"When the planet's equator and its orbit are nearly perpendicular, the satellite becomes confused about which way is 'up', and its orbit becomes elongated due to sun's meddling. In the case of our moon, the varying distance from Earth on its eccentric orbit then triggered strong tidal flexing within the moon, which fought back against the efforts of Earth's tides to push it outward, resulting in a stalemate," the SETI Institute added.
"Such a stalemate can last for millions of years, during which Earth kept losing its spin while the moon did not go into a wider orbit. Instead, its orbit became more tilted. Once the Earth had lost enough of its original spin, the moon broke out of this stalled state and continued its outward journey."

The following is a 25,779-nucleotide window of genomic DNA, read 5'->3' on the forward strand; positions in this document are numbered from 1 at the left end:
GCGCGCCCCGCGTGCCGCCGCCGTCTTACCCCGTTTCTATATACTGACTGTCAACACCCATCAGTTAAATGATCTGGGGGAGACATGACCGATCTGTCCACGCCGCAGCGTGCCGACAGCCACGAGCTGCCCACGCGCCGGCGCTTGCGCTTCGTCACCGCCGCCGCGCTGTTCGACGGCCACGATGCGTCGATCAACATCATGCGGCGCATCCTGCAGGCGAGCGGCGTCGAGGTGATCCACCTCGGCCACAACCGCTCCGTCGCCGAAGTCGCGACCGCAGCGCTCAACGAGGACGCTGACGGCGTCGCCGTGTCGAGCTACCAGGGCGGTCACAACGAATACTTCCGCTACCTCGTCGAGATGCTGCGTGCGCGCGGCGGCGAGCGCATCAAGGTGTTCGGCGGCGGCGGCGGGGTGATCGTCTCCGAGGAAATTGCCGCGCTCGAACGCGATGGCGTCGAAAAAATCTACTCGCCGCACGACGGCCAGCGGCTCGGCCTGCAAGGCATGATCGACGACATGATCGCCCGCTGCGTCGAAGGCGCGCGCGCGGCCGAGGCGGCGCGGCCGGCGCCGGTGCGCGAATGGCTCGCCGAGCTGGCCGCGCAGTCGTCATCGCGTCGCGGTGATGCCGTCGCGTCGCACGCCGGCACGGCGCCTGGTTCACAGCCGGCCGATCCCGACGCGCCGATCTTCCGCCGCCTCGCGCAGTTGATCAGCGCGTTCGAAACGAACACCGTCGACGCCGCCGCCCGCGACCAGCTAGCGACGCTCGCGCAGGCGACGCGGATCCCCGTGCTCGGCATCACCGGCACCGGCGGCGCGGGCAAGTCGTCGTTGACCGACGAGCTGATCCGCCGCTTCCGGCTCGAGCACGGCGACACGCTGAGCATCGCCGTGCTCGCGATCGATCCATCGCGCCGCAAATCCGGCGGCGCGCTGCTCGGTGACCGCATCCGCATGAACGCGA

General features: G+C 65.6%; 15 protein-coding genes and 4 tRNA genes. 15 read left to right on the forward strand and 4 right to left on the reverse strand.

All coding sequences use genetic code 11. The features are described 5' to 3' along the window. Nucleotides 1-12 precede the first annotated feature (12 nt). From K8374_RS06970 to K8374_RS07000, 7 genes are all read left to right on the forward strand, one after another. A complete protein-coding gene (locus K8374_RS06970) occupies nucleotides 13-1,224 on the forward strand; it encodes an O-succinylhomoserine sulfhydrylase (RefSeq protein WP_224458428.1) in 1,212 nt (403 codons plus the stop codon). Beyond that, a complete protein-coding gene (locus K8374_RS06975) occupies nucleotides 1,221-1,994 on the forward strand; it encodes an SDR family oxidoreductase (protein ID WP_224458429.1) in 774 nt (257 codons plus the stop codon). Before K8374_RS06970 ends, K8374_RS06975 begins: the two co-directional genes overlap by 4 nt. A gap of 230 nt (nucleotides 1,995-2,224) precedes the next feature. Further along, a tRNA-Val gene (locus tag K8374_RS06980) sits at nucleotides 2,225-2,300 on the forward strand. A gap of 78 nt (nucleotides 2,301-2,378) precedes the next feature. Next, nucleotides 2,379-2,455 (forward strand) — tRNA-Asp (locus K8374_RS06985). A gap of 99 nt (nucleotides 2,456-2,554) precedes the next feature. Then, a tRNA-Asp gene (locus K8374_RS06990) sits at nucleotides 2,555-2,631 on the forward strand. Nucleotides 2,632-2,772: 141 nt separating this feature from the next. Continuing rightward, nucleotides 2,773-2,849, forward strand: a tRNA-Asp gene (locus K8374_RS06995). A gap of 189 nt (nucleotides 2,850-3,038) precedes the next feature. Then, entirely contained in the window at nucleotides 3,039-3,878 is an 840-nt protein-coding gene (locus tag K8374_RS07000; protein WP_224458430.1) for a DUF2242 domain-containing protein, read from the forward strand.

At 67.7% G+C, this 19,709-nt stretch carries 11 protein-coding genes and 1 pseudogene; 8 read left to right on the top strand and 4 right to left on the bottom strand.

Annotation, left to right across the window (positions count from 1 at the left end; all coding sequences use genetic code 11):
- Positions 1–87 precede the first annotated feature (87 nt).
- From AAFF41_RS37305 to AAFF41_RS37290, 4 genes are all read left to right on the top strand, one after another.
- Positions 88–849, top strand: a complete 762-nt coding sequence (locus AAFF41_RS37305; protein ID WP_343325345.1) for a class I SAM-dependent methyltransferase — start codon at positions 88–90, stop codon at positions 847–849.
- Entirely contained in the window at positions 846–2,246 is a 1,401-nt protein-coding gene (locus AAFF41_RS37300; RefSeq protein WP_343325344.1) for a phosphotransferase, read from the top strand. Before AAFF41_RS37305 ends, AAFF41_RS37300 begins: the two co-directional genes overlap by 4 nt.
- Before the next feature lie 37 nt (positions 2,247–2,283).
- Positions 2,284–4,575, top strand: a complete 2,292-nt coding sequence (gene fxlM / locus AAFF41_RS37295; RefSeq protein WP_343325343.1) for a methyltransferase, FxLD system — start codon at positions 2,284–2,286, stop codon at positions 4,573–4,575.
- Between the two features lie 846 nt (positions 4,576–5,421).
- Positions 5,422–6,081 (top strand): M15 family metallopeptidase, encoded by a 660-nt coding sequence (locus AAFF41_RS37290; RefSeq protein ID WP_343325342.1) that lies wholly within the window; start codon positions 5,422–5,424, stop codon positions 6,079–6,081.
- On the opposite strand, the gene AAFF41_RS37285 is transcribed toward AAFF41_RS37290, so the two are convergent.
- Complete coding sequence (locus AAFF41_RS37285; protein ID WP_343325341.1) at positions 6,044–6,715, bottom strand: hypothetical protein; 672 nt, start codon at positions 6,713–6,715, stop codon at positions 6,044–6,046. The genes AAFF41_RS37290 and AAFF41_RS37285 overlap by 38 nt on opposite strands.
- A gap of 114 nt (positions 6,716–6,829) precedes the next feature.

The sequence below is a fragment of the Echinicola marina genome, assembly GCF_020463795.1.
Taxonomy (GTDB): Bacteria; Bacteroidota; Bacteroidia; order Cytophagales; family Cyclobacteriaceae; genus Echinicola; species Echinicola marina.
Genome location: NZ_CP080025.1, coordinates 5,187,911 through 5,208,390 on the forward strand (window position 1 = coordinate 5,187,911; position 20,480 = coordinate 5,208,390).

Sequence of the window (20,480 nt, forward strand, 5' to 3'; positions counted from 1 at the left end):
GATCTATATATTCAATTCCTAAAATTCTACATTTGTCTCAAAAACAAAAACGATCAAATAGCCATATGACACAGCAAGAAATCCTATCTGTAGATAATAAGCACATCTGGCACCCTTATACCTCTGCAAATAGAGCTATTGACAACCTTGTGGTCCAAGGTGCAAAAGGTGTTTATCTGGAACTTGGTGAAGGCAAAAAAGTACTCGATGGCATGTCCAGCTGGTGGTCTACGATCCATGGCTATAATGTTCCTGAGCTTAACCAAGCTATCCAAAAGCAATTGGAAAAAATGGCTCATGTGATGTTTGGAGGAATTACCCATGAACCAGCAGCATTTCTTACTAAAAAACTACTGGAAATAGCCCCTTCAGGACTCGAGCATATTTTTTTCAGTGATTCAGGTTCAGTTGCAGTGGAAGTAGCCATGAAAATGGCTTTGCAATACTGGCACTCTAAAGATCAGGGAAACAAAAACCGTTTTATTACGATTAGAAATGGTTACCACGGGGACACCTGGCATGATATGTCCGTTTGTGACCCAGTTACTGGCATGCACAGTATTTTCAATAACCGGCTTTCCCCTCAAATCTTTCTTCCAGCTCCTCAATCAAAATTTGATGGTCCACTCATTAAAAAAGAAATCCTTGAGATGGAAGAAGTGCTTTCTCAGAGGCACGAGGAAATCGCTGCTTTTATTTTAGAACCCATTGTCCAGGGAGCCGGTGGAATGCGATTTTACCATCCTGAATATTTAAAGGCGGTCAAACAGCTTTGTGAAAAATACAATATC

Eventually, the moon's gravity was enough to move our tilt back to about 23.5 degrees, and tidal interactions between the Earth and the moon changed the moon's orbital inclination to the ecliptic, they added.
A study based on the research was recently published in the journal Nature.
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